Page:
Scan_Doc0117 - 5.6 The Kinetic Molecular Theory of Gases...

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Unformatted text preview: 5.6 The Kinetic Molecular Theory of Gases 209 Deriving the Ideal Gas Law We have shown qualitatively that the assumptions of the KMT successfully account for the observed behavior of an ideal gas. We can go further. By applying the principles of physics to the assumptions of the KMT, we can in effect derive the ideal gas law. As shown in detail in Appendix 2, we can apply the definitions of velocity, momentum, force, and pressure to the collection of particles in an ideal gas and derive the following expression for pressure: 1- P = ~[nNA~mu2)] where P is the pressure of the gas, n is the number of moles of gas, NA is Avogadro's number, m is the mass of each particle, u2 is the average of the square of the velocities of the particles, and V is the volume of the container. The quantity ~mu2 represents the average kinetic energy of a gas particle. If the average kinetic energy of an individual particle is multiplied by N A' the number of particles in a mole, we get the average kinetic energy for a mole of gas particles: (KE)avg = NA(~mu2) Kinetic energy (KE) given by the equation KE = ~m(j2is the energy due to the motion of a particle. We will discuss this further in Section 6.1. Using this definition, we can rewrite the expression for pressure as or - PV n 2 =- 3 (KE)avg The fourth postulate of the kinetic molecular theory is that the average kinetic energy of the particles in the gas sample is directly proportional to the temperature in kelvins. Thus, since (KE)avg IX T, we can write - PV n = -(KE) IX T 3 avg 2 or - PV n IX T Note that this expression has been derived from the assumptions of the kinetic molecular theory. How does it compare to the ideal gas law-the equation obtained from experiment? Compare the ideal gas law, - PV n = RT From experiment (a) (b) (c) as the molecules (a) A balloon filled with air at room temperature. (b) The balloon is dipped into liquid nitrogen at 77 K. (c) The balloon collapses inside slow down due to the decreased temperature. Slower molecules produce a lower pressure. ...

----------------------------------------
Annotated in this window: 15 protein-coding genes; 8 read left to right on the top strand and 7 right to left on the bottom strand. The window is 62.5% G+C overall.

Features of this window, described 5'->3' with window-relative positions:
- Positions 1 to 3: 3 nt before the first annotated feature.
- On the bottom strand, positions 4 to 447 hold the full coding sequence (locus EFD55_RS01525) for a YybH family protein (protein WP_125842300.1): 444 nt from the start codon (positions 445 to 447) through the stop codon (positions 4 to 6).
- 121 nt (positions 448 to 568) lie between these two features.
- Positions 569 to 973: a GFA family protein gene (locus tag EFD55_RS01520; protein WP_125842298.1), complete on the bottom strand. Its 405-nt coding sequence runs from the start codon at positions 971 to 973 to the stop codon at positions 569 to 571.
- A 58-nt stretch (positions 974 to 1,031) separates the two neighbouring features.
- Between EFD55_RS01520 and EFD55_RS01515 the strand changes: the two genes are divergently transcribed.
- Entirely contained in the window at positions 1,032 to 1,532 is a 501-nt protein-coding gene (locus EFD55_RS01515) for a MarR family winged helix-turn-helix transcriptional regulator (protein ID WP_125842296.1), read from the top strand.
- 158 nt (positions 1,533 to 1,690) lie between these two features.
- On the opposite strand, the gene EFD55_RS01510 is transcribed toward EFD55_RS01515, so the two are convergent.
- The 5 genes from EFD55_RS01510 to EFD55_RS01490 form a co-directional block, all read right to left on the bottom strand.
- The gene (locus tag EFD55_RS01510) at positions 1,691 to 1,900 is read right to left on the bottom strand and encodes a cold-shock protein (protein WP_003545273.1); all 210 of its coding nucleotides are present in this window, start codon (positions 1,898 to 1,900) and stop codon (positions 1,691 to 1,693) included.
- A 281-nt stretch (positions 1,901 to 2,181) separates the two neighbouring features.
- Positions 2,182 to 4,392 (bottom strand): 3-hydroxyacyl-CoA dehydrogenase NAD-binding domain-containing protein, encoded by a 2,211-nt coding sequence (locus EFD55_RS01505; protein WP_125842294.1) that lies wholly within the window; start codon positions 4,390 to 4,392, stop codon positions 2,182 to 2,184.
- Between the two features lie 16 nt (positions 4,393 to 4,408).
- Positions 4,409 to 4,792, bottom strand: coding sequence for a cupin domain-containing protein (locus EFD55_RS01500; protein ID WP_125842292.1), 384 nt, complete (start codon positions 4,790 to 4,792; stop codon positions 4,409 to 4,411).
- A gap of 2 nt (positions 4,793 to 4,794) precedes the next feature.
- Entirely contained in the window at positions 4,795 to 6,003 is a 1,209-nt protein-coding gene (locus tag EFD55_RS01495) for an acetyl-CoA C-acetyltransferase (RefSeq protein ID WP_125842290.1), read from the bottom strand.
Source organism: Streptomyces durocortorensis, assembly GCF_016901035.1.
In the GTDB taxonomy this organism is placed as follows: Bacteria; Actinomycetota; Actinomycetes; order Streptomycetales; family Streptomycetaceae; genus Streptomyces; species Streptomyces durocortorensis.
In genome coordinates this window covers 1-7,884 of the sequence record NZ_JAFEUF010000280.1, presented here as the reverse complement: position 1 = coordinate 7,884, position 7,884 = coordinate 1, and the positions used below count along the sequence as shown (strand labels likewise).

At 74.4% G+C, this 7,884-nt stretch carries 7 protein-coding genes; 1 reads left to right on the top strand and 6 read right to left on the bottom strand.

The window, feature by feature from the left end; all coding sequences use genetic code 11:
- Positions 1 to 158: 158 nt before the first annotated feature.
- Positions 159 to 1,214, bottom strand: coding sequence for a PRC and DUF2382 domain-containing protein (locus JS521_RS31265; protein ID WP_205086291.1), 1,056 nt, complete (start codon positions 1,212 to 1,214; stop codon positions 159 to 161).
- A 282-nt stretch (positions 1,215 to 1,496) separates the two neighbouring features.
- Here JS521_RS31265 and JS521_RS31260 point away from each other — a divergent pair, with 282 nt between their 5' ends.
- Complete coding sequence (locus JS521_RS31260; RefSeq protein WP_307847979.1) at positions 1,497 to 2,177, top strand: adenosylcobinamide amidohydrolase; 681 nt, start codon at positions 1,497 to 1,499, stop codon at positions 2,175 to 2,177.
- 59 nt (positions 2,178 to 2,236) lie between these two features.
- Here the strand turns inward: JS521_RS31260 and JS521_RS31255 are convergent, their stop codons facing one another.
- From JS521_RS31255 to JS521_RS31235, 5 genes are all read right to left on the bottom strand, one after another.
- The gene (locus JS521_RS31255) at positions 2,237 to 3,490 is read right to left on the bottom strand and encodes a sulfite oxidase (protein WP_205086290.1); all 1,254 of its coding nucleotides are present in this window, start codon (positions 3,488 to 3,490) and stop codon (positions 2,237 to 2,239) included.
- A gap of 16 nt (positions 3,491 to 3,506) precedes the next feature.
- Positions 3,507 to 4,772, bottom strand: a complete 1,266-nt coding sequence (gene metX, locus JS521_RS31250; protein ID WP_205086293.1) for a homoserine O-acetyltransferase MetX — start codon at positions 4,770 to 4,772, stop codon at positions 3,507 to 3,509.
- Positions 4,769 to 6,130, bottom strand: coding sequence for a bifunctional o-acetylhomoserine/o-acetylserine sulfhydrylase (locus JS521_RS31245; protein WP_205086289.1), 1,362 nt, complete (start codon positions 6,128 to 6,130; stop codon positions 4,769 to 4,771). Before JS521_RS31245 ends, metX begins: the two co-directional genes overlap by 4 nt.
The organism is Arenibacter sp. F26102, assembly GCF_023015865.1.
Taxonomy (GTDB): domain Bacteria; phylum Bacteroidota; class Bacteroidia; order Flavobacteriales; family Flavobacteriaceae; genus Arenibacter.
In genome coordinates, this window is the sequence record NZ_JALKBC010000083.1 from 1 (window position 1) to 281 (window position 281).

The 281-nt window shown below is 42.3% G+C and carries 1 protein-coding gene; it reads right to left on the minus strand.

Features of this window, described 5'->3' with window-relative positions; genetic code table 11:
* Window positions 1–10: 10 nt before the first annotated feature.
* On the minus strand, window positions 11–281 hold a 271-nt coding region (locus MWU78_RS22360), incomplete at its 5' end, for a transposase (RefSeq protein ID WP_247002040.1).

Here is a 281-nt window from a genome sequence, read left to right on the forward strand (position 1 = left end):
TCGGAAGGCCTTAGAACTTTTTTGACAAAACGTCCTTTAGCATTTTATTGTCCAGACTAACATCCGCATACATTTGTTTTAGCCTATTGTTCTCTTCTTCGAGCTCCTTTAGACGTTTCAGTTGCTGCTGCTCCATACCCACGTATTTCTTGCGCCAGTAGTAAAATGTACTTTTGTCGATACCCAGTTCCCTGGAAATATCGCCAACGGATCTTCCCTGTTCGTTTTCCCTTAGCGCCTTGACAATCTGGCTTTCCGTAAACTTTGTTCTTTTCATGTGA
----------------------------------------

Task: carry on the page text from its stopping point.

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This note was uploaded on 12/13/2010 for the course CHEM 2301 taught by Professor Bill during the Spring '10 term at South Texas College.

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